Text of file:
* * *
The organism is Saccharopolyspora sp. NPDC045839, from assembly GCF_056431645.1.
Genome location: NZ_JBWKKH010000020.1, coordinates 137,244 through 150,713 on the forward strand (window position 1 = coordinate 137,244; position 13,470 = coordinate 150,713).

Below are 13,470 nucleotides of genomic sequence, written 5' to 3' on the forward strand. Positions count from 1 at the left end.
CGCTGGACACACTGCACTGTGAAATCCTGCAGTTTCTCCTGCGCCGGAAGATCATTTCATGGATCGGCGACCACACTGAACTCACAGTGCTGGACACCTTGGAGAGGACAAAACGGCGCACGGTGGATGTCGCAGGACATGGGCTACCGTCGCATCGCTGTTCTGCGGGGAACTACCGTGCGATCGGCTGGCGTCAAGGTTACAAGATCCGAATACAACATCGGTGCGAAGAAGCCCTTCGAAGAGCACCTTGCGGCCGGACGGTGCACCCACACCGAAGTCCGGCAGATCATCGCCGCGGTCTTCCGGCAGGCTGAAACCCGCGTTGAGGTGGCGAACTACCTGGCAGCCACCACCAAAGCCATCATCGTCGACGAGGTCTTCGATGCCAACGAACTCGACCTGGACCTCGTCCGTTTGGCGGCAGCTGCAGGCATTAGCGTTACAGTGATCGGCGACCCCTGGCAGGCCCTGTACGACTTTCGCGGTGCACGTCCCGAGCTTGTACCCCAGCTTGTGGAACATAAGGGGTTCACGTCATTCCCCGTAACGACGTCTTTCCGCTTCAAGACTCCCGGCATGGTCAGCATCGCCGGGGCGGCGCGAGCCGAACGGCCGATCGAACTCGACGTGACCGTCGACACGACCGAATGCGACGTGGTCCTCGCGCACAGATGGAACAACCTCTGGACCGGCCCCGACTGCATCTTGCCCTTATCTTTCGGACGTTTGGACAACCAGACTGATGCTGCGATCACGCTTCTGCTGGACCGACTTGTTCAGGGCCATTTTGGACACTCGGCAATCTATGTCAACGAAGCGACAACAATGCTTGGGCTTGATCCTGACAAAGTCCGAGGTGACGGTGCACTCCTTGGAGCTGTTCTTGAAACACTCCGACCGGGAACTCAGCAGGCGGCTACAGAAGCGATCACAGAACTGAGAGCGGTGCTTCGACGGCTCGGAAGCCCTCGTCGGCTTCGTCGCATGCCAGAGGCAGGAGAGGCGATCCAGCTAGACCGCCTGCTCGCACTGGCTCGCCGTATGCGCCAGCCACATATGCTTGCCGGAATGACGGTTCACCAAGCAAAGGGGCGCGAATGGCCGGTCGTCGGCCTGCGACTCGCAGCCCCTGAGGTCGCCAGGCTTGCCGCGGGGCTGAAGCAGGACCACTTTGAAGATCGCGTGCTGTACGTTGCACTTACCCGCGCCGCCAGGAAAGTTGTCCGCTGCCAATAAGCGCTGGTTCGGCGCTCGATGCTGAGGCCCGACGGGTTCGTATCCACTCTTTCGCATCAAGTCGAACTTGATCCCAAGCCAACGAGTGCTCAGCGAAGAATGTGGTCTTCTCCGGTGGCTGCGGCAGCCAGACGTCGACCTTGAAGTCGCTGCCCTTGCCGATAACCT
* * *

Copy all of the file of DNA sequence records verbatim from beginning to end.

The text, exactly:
The organism is Saccharopolyspora sp. NPDC045839, from assembly GCF_056431645.1.
Genome location: NZ_JBWKKH010000020.1, coordinates 137,244 through 150,713 on the forward strand (window position 1 = coordinate 137,244; position 13,470 = coordinate 150,713).

Below are 13,470 nucleotides of genomic sequence, written 5' to 3' on the forward strand. Positions count from 1 at the left end.
CGCTGGACACACTGCACTGTGAAATCCTGCAGTTTCTCCTGCGCCGGAAGATCATTTCATGGATCGGCGACCACACTGAACTCACAGTGCTGGACACCTTGGAGAGGACAAAACGGCGCACGGTGGATGTCGCAGGACATGGGCTACCGTCGCATCGCTGTTCTGCGGGGAACTACCGTGCGATCGGCTGGCGTCAAGGTTACAAGATCCGAATACAACATCGGTGCGAAGAAGCCCTTCGAAGAGCACCTTGCGGCCGGACGGTGCACCCACACCGAAGTCCGGCAGATCATCGCCGCGGTCTTCCGGCAGGCTGAAACCCGCGTTGAGGTGGCGAACTACCTGGCAGCCACCACCAAAGCCATCATCGTCGACGAGGTCTTCGATGCCAACGAACTCGACCTGGACCTCGTCCGTTTGGCGGCAGCTGCAGGCATTAGCGTTACAGTGATCGGCGACCCCTGGCAGGCCCTGTACGACTTTCGCGGTGCACGTCCCGAGCTTGTACCCCAGCTTGTGGAACATAAGGGGTTCACGTCATTCCCCGTAACGACGTCTTTCCGCTTCAAGACTCCCGGCATGGTCAGCATCGCCGGGGCGGCGCGAGCCGAACGGCCGATCGAACTCGACGTGACCGTCGACACGACCGAATGCGACGTGGTCCTCGCGCACAGATGGAACAACCTCTGGACCGGCCCCGACTGCATCTTGCCCTTATCTTTCGGACGTTTGGACAACCAGACTGATGCTGCGATCACGCTTCTGCTGGACCGACTTGTTCAGGGCCATTTTGGACACTCGGCAATCTATGTCAACGAAGCGACAACAATGCTTGGGCTTGATCCTGACAAAGTCCGAGGTGACGGTGCACTCCTTGGAGCTGTTCTTGAAACACTCCGACCGGGAACTCAGCAGGCGGCTACAGAAGCGATCACAGAACTGAGAGCGGTGCTTCGACGGCTCGGAAGCCCTCGTCGGCTTCGTCGCATGCCAGAGGCAGGAGAGGCGATCCAGCTAGACCGCCTGCTCGCACTGGCTCGCCGTATGCGCCAGCCACATATGCTTGCCGGAATGACGGTTCACCAAGCAAAGGGGCGCGAATGGCCGGTCGTCGGCCTGCGACTCGCAGCCCCTGAGGTCGCCAGGCTTGCCGCGGGGCTGAAGCAGGACCACTTTGAAGATCGCGTGCTGTACGTTGCACTTACCCGCGCCGCCAGGAAAGTTGTCCGCTGCCAATAAGCGCTGGTTCGGCGCTCGATGCTGAGGCCCGACGGGTTCGTATCCACTCTTTCGCATCAAGTCGAACTTGATCCCAAGCCAACGAGTGCTCAGCGAAGAATGTGGTCTTCTCCGGTGGCTGCGGCAGCCAGACGTCGACCTTGAAGTCGCTGCCCTTGCCGATAACCT